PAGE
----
Ten more hidden spaces in Melbourne

In a city famous for its nooks and crannies, our recent blog about Melbourne’s coolest hidey-holes was never going to be enough. Here’s part two, from a secret pinball parlour behind a bookshelf to luxe rooftop camping.

The bar behind a bookshelf

Imagine yourself in a kooky mystery novel at Island Somewhere bar. In-the-know patrons give one of the bookshelves a push to reveal a secret passage, leading up a winding staircase to Pinball Paradise. Australia’s first dedicated pinball bar, it offers fancy drinks and 17 machines old and new.

A bar with lots of pinball machines in it

Pinball Paradise

The tiny library in Melbourne Central

A busy hub of shops, eateries, bars, a cinema and major train station, Melbourne Central surprises with The Little Library Pop Up. Quietly tucked away on the second level, this haven encourages visitors to take a book, leave a book.

A man reads a book, with a stack of books on shelves behind him

The Little Library at Melbourne Central

The artist-run space on King Street

King Street is better known for its notorious nightlife than art but perhaps Kings Artist Run Initiative is the beginning of an evolution. This unlikely artist-run space invites creatives of all kinds to form and present projects that push the envelope. From art exhibitions to film screenings and talks, it’s a hive of activity.

Loch and Key

Known these days as Captain Melville, Melbourne’s oldest bar harbours a few secrets, none more enticing than Loch & Key. Also lurking past a bookshelf and up some rickety stairs, this upstairs bar is a cosy warren of indoor and outdoor spaces.

Two bartenders making cocktails in a bar with wooden furnishings

Loch & Key

The swamp room behind Bar Ampere

Another surprise bar is the Swamp Room, where bayou decor and American tipples transport downtown Melbourne punters to the Deep South. Formerly reserved for private events, Bar Ampere’s mysterious back room – complete with fairy lights, and a bar made from a vintage piano –  is revealed to all for late-week chillin’.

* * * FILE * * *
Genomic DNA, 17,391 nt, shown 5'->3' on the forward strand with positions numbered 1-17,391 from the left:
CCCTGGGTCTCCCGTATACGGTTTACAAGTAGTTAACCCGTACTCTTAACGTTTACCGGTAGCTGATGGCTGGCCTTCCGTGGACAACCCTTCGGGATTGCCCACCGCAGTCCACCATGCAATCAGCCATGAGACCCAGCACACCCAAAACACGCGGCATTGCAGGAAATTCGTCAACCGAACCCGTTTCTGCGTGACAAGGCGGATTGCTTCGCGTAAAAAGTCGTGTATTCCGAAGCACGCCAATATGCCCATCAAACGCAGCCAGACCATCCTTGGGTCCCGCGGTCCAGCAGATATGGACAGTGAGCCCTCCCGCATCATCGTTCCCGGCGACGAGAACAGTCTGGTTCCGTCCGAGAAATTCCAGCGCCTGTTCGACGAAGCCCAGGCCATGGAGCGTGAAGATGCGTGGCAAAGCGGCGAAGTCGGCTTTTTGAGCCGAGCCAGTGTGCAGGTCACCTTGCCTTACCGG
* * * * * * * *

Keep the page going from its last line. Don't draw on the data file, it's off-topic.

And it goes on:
The Nicholas Building’s treasure trove of ephemera

The Nicholas Building is integral to Melbourne’s reputation for hidden spaces filled with unexpected delights. It’s home to dozens of eclectic little studios and small businesses, including Harold & Maude. Victoriana meets Victorian Gothic in this unique boutique of found objects and recycled materials remade and renewed. You won’t find them on social media – so visiting in person is the only option.

A shop full of vintage furnishings, jewellery and oddments

Harold and Maude, one of the hidden gems in the Nicholas Building

The underground cheese cellar

If you’re seeking gourmet goodness, follow Spring Street Grocer’s old neon cheese sign down a spiral staircase. Behold! A white-tiled basement temple of cheese, sourced seasonally from around the world and sold at optimal ripeness. From brie to blue, your heart’s desire awaits at Spring Street Cheese Cellar.

A big display of different cheeses

The underground cheese cellar at Spring Street Grocer

Carlton’s hidden coffee roaster

The Vertue Of The Coffee Drink’s location in a hidden alley behind a petrol station is as obscure as the source of its name. Inspired by a handbill promoting London’s first coffee house, which opened in 1652, this business takes coffee seriously. A micro roaster, cafe, kitchen and retailer, it’s well worth hunting out.

A narrow laneway with tables on either side leading to a cafe

The hidden laneway entrance to The Vertue of the Coffee Drink

The car park from Mad Max

A couple of blocks away at the University of Melbourne, explore the carpark hidden under the vast South Lawn. Built in the early 1970s, its network of pillars is like an orderly forest of giant concrete mushrooms. An amazing architectural feat, this totally Instagrammable space was a location for the original Mad Max movie.

An empty dark car park

Look familiar? This car park is featured in a scene from Mad Max. Image: @onedeuxpunch via Flickr

The luxury camping hotel on the rooftop on Melbourne Central

Who would pitch a tent on a CBD rooftop? The folks behind St Jerome’s – The Hotel, that’s who. In fact, they have really run with the idea and pitched 21 swanky tents fitted out with luxury hotel comforts. This urban escape’s 360-degree city skyline views are head-spinning.

A luxury camping tent on the rooftop of a city building, with the city skyline in the background

St Jeromes Hotel, nestled on the hidden rooftop of Melbourne Central